A lot or a little?
The parents' guide to what's in this movie.
What parents need to know
Parents need to know that this creature feature -- one in a series of successful TV movies made for the Syfy Channel -- contains a good deal of monster violence, with blood and body parts, although the special effects are quite terrible and the scenes often fail to convince (or frighten). Language is mild, though the women call each other "bitch" at least half a dozen times, and there's some mild sexual innuendo and drinking. Even if teens enjoyed the other monster movies in this series, this one is far too awful even to be a "so-bad-it's-good" guilty pleasure.
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What's the story?
In the Everglades, Chief Ranger Terry O'Hara (Tiffany) is charged with taking out a killer python after her fiancé's death. She meets opposition from animal activist Dr. Nikki Riley (Debbie Gibson), so Terry responds with a new plan: She gives steroids to the gators so that they can take out the pythons. Unfortunately, the plan goes awry; all the snakes and gators grow to enormous size and begin snacking on nearby humans. Accompanied by an expert reptile hunter (A Martinez), the women must team up to save the planet. Can they set aside their differences for this common goal?
Is it any good?
Almost every aspect of this movie is atrocious, from the sloppy visual effects to the lame jokes and lackadaisical logic. The main selling point of this entry in the Syfy Channel's monster hybrid series (previous films include Sharktopus and Dinocroc vs. Supergator) is the teaming of two 1980s pop music icons, Debbie Gibson and Tiffany (the movie includes a new song from each), as well as a female director from the era. But even though Mary Lambert is a 20-year veteran -- having made the successful Pet Sematary (1989), among many other movies and TV shows -- she comes across as a rank amateur here.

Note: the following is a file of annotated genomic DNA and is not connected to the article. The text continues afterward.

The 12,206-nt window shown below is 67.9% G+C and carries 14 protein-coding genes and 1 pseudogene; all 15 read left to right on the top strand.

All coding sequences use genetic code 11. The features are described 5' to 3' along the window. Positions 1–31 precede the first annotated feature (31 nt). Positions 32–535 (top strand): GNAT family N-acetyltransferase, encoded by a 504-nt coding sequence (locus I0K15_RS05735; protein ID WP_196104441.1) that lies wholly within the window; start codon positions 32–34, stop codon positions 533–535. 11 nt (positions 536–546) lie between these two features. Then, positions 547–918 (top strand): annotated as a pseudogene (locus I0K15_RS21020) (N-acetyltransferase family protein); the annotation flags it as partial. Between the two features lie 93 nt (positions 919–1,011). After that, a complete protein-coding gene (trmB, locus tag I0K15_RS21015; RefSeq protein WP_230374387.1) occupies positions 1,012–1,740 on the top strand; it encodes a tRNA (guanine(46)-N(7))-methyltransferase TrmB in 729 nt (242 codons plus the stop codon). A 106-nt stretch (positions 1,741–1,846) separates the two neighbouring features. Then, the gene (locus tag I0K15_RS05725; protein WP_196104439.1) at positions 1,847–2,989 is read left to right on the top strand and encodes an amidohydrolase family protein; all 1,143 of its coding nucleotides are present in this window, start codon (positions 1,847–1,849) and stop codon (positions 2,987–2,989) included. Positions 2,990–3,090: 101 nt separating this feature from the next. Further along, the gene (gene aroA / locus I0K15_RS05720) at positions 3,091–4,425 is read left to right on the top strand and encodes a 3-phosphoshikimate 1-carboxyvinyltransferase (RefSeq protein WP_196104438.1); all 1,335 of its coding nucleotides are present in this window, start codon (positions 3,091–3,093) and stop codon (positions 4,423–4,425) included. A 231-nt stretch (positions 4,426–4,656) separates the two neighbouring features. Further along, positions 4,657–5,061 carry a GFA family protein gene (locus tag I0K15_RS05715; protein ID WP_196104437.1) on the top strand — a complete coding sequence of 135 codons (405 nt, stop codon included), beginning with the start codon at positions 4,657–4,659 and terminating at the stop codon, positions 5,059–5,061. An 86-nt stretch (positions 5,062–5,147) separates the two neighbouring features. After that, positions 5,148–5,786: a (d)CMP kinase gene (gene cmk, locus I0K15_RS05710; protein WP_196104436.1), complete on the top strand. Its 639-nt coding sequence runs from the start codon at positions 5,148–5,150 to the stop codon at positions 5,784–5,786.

Yes, it's refreshing to see two 40-something women as the lead characters in a movie, especially since they're painted in strokes of gray: neither is the hero or the villain. But the actresses are forced through some absurd situations, from pie fights to a sequence in which Terry feeds steroid-filled chickens to the alligators. The other monster movies in the Syfy series could possibly be viewed as "so bad they're good" classics, but MEGA PYTHON VS. GATOROID too often calls attention to its own badness, which prevents an audience from doing the same. Skip this creature feature.
Talk to your kids about ...
Families can talk about the movie's violence. Was it scary? Did it make you laugh? What do you think the filmmakers' intention was?
Of the characters played by Tiffany and Debbie Gibson, is one the hero and one the villain, or are they painted in more complex shades of gray? Does one come to see the other's point of view?
Does the movie have a clear point of view? Does it convince viewers of any particular argument?
Why do you think the two singing stars from the '80s agreed to be in this movie? What's the appeal of having them in it?
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